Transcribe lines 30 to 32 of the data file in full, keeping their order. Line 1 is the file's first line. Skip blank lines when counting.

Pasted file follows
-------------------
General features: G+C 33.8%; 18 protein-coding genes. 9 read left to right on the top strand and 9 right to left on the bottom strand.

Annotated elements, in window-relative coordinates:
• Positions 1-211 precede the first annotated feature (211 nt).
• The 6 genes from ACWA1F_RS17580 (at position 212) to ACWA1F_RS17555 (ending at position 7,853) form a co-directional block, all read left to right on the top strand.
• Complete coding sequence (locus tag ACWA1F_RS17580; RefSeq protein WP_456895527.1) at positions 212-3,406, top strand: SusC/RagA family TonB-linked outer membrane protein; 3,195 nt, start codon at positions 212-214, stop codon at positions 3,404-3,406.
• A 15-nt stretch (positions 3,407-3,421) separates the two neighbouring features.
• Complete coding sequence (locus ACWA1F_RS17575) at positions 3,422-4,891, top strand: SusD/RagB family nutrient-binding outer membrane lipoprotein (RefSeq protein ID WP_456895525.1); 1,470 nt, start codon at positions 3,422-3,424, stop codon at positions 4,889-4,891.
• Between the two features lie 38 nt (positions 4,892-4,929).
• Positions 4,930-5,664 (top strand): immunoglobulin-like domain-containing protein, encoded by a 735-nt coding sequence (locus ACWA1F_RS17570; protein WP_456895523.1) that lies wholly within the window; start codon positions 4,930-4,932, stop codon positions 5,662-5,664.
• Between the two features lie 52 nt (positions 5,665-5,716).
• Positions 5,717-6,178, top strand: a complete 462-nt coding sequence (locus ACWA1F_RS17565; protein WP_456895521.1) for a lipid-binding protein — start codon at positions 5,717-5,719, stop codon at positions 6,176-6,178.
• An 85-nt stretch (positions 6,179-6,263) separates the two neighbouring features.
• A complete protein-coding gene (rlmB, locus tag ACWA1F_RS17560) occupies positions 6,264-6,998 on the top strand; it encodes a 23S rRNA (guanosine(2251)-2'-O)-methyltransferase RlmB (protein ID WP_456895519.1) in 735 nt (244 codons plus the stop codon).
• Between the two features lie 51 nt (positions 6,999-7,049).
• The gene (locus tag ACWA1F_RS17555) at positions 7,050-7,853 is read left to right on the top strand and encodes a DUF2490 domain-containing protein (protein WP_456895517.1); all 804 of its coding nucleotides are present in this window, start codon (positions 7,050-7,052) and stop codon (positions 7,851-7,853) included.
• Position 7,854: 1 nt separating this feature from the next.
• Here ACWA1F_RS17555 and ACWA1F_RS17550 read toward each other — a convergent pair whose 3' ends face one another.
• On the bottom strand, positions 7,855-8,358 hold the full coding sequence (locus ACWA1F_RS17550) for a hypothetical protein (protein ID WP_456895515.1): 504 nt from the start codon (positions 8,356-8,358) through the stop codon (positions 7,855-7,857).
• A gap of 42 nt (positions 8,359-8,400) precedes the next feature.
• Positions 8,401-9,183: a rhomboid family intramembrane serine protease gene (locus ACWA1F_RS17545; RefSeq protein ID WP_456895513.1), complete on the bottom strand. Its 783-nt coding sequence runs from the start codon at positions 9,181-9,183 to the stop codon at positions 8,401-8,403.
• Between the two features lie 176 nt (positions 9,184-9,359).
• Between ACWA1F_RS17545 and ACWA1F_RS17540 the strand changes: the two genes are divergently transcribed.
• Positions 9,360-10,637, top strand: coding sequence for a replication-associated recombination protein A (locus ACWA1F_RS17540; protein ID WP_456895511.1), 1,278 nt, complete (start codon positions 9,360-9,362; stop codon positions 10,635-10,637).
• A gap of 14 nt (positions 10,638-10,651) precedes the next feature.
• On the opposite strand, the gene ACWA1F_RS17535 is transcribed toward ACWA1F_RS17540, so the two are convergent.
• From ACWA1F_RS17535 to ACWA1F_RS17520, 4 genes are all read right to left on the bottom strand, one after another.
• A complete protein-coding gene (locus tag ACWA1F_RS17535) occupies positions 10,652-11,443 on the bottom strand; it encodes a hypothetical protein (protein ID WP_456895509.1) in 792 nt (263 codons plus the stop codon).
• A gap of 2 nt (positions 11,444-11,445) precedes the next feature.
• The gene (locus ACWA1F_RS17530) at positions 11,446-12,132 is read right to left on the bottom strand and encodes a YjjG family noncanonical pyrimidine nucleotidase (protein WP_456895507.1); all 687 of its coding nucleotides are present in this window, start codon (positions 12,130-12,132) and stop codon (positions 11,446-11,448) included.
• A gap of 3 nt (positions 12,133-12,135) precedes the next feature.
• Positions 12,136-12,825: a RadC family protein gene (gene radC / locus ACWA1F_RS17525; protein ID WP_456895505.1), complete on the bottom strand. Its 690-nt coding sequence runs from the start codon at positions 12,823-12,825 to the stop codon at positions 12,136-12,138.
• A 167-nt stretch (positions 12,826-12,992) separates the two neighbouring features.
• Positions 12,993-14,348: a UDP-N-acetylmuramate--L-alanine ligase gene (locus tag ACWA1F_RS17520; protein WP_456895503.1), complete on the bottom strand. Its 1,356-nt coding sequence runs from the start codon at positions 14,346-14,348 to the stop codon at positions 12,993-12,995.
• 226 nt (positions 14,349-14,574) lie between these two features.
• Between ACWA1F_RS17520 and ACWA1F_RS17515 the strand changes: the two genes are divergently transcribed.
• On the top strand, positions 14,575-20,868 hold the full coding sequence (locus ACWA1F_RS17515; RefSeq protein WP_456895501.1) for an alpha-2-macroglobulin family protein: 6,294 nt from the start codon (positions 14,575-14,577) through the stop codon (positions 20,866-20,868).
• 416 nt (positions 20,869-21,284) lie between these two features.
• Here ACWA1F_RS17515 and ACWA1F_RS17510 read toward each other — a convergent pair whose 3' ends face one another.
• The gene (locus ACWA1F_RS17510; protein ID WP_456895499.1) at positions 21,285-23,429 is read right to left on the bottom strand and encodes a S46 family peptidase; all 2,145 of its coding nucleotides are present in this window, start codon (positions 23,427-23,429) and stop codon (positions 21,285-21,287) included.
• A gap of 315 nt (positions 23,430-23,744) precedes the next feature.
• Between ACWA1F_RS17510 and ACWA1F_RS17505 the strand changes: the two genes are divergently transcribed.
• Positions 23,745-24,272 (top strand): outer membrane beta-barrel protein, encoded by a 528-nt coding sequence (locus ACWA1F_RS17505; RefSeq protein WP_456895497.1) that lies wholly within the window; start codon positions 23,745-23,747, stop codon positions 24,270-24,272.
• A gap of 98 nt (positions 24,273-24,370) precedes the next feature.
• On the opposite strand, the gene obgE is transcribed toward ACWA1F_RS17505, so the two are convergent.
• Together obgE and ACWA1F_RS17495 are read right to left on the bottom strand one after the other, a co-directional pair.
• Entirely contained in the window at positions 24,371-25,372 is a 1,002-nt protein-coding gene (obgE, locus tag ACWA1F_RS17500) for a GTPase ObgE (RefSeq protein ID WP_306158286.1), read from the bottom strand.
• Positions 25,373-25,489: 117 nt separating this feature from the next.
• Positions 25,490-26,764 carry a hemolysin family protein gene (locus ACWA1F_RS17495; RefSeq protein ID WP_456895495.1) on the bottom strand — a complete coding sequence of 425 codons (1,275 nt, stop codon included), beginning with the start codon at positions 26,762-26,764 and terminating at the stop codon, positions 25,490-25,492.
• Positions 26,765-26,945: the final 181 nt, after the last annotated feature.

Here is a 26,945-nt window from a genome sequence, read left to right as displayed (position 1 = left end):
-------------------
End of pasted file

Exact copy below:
• A gap of 3 nt (positions 12,133-12,135) precedes the next feature.
• Positions 12,136-12,825: a RadC family protein gene (gene radC / locus ACWA1F_RS17525; protein ID WP_456895505.1), complete on the bottom strand. Its 690-nt coding sequence runs from the start codon at positions 12,823-12,825 to the stop codon at positions 12,136-12,138.
• A 167-nt stretch (positions 12,826-12,992) separates the two neighbouring features.